Albert Einstein used to say that “only two things are infinite, the universe and human stupidity, and I'm not sure about the former.” This video showing the largest commercial airliner flying feet away from a drone confirms the endless idiocy of some people.
What Happens in the Video?
The video, embedded below, shows an Airbus A380 taking off from the Plaine Magnien Airport located on the Mauritius Island in the Indian Ocean. The A380 is the largest commercial airliner in the world and can carry more than 500 passengers in a typical three class seat configuration and up to 850 passengers in a densified all-economy cabin version. As the jumbo jet takes off from the runway 14, the prepositioned drone films the plane passing dangerously close at about 300 feet from the tip of the left wing. The airliner belongs to the Dubai-based company Emirates. It seems to be the 4:35 p.m. flight EK702 on regular schedule to Dubai airport.
Who Filmed and Published the Video?
As this point, there is no information about the identity of the pilot. The video had originally been published on Facebook by Thierry Paris who describes himself as an A380 captain for Air France. He wrote in the video caption (auto-translated): “That's what a little crazy guy managed to do with a drone in Mauritius. Hello flight safety!!!”
I contacted him and I will update this article if new details emerge from this story.
What Drone Was Used?
Any drone could have been used to film this video but the presence of some sort of digital zoom in the video (1:12) could indicate that the pilot used a Parrot Anafi. Unlike DJI, the Parrot drones are not equipped with geofencing capabilities. However, the DJI no-fly zone in the area is very small (see the map below) and the drone was flying just outside this perimeter anyway. Finally, flight restrictions can easily be hacked on consumer drones.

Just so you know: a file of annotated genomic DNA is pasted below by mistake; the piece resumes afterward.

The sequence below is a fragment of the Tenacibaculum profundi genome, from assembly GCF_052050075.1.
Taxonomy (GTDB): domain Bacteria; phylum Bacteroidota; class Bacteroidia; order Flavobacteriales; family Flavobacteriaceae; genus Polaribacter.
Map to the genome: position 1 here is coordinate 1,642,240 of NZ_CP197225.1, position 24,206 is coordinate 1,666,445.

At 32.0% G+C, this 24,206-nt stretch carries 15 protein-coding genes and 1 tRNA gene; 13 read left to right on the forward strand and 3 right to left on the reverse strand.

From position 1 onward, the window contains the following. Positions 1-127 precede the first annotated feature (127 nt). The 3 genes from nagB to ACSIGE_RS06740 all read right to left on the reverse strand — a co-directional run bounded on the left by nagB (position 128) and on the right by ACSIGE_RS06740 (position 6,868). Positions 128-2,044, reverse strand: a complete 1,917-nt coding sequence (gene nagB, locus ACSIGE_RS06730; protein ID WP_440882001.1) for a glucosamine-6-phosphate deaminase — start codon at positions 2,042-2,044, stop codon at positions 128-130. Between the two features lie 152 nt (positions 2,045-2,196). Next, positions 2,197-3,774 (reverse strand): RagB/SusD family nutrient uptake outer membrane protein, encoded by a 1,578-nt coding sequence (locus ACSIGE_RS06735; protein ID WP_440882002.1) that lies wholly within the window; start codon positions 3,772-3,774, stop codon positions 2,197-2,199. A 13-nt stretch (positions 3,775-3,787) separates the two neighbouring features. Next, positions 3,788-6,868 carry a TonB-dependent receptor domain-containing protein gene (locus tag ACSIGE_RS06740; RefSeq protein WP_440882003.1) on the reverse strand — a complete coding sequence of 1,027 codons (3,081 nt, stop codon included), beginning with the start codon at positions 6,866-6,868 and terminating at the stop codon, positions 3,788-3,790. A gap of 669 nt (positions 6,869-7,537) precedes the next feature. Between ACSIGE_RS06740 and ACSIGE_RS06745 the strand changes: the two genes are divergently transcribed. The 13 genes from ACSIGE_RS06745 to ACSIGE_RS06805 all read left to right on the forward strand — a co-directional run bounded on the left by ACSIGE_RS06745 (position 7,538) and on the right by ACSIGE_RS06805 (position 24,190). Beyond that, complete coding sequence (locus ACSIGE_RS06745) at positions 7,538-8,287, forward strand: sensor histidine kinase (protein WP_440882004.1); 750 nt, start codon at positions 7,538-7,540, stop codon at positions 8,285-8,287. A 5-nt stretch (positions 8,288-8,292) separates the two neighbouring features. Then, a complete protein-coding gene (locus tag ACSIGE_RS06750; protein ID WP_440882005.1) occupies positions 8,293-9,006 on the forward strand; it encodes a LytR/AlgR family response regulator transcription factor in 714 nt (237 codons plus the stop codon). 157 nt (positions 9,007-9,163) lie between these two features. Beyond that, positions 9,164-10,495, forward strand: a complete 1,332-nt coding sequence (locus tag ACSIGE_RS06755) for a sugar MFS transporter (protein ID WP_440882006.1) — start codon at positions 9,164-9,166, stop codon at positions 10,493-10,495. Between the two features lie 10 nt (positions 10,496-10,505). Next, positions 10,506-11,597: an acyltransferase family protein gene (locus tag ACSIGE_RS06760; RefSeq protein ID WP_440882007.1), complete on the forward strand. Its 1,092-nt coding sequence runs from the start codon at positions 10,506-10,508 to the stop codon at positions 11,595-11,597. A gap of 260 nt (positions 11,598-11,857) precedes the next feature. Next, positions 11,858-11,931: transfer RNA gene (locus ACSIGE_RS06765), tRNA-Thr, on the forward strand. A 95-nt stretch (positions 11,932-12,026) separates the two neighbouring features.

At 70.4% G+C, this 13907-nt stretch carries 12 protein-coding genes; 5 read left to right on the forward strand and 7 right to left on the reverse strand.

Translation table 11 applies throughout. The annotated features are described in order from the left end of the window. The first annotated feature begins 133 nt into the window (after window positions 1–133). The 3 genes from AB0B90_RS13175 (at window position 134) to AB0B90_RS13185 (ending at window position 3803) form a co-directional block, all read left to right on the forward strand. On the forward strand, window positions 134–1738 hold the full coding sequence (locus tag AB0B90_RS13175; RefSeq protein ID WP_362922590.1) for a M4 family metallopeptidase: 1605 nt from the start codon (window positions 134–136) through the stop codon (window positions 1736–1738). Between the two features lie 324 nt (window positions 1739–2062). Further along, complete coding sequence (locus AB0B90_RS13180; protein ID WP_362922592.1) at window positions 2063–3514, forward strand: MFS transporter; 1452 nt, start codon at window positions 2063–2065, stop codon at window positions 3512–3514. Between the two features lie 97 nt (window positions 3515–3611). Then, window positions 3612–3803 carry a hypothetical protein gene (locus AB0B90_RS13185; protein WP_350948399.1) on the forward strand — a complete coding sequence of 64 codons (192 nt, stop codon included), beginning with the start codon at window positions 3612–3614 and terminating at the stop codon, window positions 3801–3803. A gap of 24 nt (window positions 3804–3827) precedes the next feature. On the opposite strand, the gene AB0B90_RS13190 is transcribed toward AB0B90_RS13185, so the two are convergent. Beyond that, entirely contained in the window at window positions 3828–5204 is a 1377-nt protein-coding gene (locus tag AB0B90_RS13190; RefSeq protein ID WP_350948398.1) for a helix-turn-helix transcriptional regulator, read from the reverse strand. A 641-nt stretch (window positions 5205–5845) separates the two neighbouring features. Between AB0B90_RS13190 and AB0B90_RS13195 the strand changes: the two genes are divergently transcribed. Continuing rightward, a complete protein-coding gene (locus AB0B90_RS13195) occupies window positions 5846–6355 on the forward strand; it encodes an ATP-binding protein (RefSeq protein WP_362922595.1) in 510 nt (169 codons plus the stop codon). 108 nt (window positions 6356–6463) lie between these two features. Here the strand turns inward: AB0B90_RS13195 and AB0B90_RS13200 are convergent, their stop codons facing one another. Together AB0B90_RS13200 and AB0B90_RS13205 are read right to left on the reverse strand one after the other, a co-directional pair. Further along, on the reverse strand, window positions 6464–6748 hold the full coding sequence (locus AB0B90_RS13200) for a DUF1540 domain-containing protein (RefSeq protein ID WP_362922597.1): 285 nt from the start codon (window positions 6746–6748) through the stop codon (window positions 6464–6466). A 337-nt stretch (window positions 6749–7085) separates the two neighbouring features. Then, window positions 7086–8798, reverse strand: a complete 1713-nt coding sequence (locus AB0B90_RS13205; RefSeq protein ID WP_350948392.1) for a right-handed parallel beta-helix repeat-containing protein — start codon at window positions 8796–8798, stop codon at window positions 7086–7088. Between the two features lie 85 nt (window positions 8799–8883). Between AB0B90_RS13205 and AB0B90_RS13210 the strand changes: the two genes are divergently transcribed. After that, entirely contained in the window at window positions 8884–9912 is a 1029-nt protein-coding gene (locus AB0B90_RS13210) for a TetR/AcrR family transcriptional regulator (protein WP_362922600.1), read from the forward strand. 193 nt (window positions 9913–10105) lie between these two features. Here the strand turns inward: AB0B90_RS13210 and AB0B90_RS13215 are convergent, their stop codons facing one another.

As usual, this type of story will surely fuel the fire of the anti-drone crowd. However, adding new regulations and restrictions won’t stop stupid people from doing this kind of things. Likes car and guns, drone are just objects that can be diverted by irresponsible people. All the homicide and DUI regulations don’t prevent certain people to commit murders and drive over the limits. Drones are here to stay and any attempt to ground them will fail. The main point is to work on the drone detection capabilities and the integration of these unmanned aircrafts in the national airspace. The business of drone detection is tricky but several companies are already offering solutions like the DJI AeroScope. Beyond that, drones will have to be properly identified and equipped with position reporting equipment such as miniature ADS-B and TCAS system (or based on GPS and cellular network). In the USA, the FAA is working on the issue but the federal government is not known for its decision speed. Hopefully, the official remote ID requirement system won’t be plagued by bureaucratic and technical non-sense otherwise, some drone pilots will continue to fly illegally. Let’s hope that the decision makers find the right balance between liberty and security.